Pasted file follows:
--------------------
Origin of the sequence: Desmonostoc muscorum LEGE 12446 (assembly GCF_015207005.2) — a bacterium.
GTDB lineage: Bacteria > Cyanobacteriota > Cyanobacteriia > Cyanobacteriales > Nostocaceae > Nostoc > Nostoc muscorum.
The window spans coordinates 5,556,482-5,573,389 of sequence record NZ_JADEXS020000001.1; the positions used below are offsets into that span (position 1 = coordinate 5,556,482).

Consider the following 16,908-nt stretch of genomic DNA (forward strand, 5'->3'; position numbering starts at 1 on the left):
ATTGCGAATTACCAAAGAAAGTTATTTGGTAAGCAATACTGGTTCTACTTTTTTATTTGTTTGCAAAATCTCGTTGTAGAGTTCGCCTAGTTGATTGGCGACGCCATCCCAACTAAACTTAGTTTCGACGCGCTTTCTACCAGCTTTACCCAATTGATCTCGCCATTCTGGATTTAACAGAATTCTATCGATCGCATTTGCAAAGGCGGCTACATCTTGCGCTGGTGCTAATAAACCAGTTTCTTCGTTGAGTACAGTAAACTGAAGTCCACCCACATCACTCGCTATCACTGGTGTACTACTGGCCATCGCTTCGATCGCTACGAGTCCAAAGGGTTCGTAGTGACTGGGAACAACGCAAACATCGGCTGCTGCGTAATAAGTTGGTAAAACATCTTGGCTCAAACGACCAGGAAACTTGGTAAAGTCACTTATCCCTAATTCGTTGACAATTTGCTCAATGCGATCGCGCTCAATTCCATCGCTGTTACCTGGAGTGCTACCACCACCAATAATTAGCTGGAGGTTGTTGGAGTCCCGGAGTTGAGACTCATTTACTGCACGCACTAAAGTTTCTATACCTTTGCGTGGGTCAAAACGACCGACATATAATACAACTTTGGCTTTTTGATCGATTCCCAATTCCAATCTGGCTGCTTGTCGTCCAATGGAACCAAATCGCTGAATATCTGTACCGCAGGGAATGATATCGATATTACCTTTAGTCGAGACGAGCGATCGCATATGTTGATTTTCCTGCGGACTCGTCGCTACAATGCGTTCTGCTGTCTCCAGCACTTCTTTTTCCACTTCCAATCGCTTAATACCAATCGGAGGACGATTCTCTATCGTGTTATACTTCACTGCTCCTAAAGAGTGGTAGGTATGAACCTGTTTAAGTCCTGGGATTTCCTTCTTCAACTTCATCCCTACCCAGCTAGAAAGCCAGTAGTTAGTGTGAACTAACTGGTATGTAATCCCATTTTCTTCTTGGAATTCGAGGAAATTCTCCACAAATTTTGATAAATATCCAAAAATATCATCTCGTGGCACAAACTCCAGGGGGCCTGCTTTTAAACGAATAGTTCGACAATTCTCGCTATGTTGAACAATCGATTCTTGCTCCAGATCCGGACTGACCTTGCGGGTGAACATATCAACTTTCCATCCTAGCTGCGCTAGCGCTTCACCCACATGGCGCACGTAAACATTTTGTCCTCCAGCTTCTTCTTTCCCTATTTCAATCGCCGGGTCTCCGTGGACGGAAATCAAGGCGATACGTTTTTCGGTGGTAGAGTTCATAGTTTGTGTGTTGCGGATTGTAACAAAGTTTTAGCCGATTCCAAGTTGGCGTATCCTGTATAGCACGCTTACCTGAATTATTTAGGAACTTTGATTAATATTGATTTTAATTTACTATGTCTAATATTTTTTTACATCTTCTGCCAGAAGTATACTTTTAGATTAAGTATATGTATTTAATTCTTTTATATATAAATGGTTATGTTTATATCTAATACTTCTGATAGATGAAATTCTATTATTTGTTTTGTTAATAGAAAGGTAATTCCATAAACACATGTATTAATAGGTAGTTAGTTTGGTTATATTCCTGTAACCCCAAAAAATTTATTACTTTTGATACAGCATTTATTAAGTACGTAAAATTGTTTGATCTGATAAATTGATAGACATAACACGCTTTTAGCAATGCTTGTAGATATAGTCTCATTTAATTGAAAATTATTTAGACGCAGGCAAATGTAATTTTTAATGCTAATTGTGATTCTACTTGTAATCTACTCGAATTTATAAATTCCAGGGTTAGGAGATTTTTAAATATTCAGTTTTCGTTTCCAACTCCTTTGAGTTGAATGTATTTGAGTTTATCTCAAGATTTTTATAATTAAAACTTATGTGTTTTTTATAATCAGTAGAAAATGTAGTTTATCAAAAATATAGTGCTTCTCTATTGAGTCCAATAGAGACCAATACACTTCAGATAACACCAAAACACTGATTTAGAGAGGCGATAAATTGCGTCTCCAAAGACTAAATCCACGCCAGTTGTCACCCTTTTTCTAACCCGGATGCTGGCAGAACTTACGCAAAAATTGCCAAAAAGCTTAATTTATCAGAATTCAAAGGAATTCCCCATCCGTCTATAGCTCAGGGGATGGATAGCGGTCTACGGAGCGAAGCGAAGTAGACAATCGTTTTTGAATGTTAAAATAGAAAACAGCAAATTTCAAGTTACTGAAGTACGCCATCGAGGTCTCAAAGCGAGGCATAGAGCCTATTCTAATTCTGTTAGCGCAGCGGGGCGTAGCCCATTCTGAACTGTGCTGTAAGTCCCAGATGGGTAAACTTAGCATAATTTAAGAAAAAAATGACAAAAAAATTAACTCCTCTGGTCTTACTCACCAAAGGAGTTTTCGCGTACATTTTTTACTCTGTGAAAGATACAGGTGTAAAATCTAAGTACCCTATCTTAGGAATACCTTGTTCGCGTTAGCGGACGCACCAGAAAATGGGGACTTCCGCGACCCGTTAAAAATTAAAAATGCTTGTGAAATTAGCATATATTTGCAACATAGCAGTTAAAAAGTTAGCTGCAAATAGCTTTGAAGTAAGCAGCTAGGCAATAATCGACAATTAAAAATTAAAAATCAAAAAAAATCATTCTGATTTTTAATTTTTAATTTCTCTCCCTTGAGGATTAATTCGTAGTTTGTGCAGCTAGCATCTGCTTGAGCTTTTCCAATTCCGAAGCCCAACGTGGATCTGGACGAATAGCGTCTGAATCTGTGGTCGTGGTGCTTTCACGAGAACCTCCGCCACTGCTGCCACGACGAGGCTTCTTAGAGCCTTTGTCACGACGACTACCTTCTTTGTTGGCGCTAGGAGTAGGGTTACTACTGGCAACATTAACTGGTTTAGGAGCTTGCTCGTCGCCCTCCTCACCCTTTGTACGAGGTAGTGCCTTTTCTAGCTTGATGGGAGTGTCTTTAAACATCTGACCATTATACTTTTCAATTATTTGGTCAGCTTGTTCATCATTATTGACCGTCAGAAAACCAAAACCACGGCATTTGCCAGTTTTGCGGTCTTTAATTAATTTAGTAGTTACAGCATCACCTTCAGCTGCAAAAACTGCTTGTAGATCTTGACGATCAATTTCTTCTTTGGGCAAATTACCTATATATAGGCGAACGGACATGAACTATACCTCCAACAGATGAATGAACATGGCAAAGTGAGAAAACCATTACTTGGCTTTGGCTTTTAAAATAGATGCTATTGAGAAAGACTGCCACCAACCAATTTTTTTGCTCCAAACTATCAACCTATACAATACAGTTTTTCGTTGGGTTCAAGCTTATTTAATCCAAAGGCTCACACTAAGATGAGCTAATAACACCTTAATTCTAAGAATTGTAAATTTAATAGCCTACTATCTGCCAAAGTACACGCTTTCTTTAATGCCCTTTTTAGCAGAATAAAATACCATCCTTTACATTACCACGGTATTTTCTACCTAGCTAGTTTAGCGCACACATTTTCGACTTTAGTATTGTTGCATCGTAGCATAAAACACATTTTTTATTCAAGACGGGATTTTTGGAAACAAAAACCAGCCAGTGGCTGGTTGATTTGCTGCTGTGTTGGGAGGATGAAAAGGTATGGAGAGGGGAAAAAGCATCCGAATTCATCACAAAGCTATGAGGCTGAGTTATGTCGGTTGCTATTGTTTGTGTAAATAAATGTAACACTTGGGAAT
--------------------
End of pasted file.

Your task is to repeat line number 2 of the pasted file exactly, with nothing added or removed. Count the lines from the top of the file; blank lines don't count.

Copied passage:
GTDB lineage: Bacteria > Cyanobacteriota > Cyanobacteriia > Cyanobacteriales > Nostocaceae > Nostoc > Nostoc muscorum.